As a white belt you are going to be put into positions that are uncomfortable. Positions you’ve never been in before and places where no matter how hard you try you can’t get out of. As a smaller person this lesson would have to be the most important lesson I learned in my first few months. Not panicking comes with time as you build more confidence and it also comes from knowing when you are in danger and when you are not. As a white belt, it may be natural to panic when a larger more experienced practitioner has you in a bad spot. However, it is important to control your breathing and control your stress so you can think of what the professor has taught you and how you can use proper technique to get out. Panicking also takes energy and you need to conserve it for an explosive move to a better position. I’ve learned to apply the lessons on the mat into other aspects of my life. When you get anxiety attacks and you panic, it feels like there’s a bigger, stronger more skilled monster on your back trying to choke you out. So how do you train for that? Go to a jiu jitsu class and simulate it in a controlled environment surrounded by people that just wants to help and see you improve not only as a jiu jitsu practitioner but also as a person.


5. Pick the Right Gym For You

For the most part, the jiu jitsu community is full of kind and helpful people. However, there are some gyms with hungry athletes that are trying to be world champions. If you are starting, being thrown right to the sharks may not be a great idea, unless you are trying to be one yourself. If you feel uncomfortable and unwelcomed at the gym you are at, try finding a new one. The first option might have been the wrong one and that’s okay. Don’t let one bad experience ruin your opportunity to learn such a beautiful art. When buying a new house you don’t buy the first home you see do you? Keep searching until you find a gym that really feels like home. It will make the rest of your journey better.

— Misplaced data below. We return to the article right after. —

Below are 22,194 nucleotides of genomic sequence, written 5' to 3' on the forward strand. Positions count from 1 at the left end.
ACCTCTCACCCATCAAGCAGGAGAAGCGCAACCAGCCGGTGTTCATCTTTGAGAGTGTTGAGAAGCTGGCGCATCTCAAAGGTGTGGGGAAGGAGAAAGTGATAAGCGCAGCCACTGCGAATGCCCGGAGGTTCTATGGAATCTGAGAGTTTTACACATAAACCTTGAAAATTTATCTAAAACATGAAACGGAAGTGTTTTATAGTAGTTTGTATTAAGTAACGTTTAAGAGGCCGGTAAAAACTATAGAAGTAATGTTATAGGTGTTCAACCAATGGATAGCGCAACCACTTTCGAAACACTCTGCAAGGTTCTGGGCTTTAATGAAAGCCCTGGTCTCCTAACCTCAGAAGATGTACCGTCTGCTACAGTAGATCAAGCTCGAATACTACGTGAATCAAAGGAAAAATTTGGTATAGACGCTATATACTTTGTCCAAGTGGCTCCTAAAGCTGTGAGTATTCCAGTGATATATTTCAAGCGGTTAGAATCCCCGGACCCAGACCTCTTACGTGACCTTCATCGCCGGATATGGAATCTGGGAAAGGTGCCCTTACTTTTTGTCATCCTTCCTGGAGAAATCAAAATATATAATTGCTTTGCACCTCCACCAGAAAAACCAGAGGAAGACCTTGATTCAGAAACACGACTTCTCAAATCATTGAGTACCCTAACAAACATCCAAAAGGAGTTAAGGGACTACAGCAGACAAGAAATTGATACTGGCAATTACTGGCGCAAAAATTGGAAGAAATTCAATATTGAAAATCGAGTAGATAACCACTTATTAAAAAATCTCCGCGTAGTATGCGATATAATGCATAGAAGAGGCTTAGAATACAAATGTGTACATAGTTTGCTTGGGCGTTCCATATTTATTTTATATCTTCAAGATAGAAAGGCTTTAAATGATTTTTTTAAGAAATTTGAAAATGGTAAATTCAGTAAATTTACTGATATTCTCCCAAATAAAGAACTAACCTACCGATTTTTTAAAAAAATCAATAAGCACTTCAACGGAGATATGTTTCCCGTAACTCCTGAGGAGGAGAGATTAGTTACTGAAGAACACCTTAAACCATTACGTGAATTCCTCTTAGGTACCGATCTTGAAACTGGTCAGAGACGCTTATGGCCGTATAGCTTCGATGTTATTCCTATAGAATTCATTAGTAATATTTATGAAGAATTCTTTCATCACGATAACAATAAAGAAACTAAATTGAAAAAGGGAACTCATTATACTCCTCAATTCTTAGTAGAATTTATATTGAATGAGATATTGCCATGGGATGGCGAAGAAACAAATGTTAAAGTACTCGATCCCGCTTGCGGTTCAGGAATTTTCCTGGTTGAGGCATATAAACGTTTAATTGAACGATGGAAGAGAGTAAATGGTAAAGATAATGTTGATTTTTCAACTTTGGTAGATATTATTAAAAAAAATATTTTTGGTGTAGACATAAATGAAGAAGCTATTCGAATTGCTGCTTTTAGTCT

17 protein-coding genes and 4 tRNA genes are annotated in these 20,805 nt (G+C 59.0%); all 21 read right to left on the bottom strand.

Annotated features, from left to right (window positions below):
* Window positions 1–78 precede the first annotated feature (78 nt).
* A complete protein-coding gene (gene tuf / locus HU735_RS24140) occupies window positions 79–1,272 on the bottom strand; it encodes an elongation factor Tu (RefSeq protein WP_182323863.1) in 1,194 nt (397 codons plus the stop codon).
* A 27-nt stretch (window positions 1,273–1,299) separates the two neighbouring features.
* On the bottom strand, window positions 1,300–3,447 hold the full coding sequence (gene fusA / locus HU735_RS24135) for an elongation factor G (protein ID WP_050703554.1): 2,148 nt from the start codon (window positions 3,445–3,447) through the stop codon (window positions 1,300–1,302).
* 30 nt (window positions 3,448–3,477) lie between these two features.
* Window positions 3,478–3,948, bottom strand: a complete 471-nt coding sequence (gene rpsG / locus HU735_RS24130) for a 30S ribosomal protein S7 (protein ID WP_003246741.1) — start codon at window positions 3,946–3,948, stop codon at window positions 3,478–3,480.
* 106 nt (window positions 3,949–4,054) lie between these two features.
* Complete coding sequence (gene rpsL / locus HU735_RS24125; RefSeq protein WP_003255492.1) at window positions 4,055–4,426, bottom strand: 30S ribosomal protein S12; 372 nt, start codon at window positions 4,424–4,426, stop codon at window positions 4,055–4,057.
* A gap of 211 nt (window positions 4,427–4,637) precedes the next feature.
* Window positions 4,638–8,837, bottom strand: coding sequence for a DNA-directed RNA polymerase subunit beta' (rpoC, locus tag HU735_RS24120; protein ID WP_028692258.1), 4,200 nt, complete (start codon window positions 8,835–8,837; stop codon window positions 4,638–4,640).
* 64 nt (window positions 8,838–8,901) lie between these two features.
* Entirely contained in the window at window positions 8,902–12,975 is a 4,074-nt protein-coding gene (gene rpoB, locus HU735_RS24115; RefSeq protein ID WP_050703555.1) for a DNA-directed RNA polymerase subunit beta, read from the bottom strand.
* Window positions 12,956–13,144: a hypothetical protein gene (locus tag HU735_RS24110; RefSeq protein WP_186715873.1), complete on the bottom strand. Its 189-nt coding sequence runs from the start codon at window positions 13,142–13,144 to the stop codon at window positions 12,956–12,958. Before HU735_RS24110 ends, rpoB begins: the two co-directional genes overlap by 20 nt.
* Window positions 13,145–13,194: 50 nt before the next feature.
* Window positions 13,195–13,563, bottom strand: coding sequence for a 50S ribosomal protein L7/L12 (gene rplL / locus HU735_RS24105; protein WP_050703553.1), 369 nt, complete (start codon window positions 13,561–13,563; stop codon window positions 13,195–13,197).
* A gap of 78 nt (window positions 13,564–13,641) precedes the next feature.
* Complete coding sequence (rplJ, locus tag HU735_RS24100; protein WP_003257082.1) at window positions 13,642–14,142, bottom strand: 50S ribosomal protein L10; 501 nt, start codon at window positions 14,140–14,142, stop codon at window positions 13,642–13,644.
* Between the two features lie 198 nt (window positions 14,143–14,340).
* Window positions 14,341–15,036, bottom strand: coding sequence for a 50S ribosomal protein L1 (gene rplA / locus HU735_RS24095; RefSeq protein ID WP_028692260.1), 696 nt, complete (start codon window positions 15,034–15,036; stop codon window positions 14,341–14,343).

6. Don’t Forget to Have Fun

Yes working hard is important there’s no doubt about that but when you forget to have fun that becomes a problem. Being the best is a great goal but enjoying the journey is something you don’t want to miss out on. Being frustrated and stressed only leaves you in a dark place and creates bad habits in the gym. Learn to have fun and enjoy the process because one day it will all be over and you will wish you smiled a little more and laughed a little harder. Work hard but play hard and love what you do not just in jiu jitsu, but in everything you do in life. Enjoy the journey to your goals and when you reach black belt, CEO, cult leader, whatever it is you are trying to do, the finish line will just be a cherry on top of a glorious mountain of a sweet memories and excitement.


In my first year, I experienced new friendships, bruises, hyper extended elbows, joint pain, watery eyes, confusion, focus, relief, anxiety, confidence, happiness, laughter, stress, and fatigue. I guess you can say it was a roller coaster of an experience but it’s a good thing I love roller coasters. There’s no feeling of finally understanding a move and successfully using it in rolling sessions. Being creative and coming up with your own style and figuring out problems on the mat on your own is an art in itself and such a rewarding feeling. Even the blank stare you give another white belt when you both don’t understand what to do is hilarious looking back at it now. It was an amazing first year of jiu jitsu and I am excited for many more to come!


Comment down below your life lessons from Jiu Jitsu. We love hearing from our submission sharks!